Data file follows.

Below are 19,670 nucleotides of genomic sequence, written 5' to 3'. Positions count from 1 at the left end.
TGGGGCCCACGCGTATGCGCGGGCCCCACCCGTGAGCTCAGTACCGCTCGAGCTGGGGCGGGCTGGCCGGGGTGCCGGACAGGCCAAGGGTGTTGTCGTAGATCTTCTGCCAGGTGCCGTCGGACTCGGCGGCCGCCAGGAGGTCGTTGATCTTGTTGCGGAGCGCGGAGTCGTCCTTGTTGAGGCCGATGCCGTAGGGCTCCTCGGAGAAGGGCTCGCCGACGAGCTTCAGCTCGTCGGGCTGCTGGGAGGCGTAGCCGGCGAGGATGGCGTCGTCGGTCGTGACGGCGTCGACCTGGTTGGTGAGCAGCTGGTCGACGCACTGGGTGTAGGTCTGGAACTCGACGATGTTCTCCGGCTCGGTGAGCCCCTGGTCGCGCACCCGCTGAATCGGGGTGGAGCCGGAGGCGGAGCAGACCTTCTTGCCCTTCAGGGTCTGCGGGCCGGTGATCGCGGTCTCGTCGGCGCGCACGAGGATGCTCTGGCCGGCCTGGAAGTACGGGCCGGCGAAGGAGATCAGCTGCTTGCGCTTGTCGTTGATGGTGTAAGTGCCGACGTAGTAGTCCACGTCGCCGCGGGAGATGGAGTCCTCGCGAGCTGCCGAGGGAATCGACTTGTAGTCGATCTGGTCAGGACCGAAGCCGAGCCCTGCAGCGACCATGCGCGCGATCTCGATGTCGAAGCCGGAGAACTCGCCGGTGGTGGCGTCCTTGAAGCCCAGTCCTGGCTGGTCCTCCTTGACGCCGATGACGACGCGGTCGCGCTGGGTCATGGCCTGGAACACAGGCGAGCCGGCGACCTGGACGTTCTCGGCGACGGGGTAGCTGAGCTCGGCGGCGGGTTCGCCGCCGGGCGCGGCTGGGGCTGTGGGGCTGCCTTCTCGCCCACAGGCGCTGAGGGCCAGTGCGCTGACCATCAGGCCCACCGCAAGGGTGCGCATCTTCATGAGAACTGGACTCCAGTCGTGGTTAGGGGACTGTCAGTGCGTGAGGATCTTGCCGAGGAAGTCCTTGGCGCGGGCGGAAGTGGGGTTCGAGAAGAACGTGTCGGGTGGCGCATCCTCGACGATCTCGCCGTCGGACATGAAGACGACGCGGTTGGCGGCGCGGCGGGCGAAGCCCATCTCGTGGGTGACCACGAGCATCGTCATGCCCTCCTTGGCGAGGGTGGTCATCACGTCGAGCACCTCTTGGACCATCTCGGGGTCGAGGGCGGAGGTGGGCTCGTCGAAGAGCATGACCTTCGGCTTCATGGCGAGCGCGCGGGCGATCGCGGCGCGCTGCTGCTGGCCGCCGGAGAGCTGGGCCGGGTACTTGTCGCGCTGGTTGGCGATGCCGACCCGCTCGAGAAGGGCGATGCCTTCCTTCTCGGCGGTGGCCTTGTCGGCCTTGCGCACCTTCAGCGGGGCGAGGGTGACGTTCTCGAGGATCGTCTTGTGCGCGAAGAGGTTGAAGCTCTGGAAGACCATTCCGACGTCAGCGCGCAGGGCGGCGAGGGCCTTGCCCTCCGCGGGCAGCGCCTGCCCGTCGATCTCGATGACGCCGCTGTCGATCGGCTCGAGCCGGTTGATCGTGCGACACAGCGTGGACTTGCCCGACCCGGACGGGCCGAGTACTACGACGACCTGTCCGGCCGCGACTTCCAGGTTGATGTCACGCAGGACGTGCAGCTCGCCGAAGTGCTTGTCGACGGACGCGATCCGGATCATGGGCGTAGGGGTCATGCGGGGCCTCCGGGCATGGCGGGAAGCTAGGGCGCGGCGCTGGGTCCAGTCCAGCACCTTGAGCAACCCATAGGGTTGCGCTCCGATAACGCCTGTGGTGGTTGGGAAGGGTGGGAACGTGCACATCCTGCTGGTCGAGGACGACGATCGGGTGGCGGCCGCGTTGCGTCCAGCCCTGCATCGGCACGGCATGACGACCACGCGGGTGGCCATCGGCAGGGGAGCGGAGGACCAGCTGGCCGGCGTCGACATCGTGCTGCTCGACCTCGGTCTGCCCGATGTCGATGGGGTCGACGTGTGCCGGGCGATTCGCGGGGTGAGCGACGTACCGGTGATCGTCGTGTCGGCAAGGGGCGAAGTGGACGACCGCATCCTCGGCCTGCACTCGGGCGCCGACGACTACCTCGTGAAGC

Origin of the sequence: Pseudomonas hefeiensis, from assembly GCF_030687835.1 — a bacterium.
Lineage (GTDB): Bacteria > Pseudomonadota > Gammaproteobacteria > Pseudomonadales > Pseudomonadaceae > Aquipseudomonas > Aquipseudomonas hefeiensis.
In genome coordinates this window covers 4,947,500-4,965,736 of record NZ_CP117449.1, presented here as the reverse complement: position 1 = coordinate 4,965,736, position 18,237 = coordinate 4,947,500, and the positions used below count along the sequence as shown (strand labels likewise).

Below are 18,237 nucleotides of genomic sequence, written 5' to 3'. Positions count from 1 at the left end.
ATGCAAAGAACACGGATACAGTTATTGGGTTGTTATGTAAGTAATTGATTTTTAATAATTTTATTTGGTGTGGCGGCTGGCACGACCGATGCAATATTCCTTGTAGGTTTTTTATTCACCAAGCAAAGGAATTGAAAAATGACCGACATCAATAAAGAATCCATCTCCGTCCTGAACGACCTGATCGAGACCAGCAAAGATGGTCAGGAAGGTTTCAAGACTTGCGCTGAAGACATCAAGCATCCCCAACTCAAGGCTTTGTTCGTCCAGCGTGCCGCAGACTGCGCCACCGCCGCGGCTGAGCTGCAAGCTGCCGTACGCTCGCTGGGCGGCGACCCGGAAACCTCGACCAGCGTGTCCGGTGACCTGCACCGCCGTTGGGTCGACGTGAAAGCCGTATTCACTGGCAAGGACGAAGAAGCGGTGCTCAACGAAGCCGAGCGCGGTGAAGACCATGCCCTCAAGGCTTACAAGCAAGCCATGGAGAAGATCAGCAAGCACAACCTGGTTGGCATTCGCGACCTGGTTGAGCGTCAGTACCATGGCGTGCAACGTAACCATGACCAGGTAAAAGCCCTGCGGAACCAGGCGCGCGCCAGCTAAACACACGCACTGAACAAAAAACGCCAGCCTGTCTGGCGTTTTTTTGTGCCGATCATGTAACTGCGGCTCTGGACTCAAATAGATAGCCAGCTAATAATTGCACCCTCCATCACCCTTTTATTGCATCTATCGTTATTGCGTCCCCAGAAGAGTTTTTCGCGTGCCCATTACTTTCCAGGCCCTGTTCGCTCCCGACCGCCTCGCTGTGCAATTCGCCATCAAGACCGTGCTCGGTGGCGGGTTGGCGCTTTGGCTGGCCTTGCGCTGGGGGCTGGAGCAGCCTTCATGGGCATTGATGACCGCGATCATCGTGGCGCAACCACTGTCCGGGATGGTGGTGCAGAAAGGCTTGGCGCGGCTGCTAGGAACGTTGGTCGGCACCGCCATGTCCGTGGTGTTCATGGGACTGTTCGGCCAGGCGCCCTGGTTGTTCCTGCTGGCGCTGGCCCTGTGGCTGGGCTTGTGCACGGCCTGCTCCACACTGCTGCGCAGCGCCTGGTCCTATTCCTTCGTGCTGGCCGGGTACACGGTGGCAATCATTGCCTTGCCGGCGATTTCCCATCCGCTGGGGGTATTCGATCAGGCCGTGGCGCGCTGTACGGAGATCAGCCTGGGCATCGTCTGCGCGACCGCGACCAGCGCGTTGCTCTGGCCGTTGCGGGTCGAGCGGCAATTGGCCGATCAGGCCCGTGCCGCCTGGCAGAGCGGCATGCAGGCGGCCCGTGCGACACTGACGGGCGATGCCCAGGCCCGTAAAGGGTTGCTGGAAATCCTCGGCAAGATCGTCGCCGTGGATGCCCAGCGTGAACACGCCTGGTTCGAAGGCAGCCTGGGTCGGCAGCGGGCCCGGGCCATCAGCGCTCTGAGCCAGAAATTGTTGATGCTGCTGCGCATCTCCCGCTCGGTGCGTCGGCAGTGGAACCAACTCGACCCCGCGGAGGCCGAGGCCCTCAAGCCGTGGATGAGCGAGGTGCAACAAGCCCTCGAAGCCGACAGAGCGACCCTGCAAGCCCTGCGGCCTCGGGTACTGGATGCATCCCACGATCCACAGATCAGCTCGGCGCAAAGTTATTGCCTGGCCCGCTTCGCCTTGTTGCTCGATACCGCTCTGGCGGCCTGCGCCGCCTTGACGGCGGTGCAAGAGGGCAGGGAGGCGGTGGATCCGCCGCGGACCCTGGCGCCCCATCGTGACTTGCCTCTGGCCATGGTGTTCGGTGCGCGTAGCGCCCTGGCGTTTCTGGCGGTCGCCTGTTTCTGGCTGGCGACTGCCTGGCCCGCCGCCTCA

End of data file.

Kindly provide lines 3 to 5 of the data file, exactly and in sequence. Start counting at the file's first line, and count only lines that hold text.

Origin of the sequence: Pseudomonas hefeiensis, from assembly GCF_030687835.1 — a bacterium.
Lineage (GTDB): Bacteria > Pseudomonadota > Gammaproteobacteria > Pseudomonadales > Pseudomonadaceae > Aquipseudomonas > Aquipseudomonas hefeiensis.
In genome coordinates this window covers 4,947,500-4,965,736 of record NZ_CP117449.1, presented here as the reverse complement: position 1 = coordinate 4,965,736, position 18,237 = coordinate 4,947,500, and the positions used below count along the sequence as shown (strand labels likewise).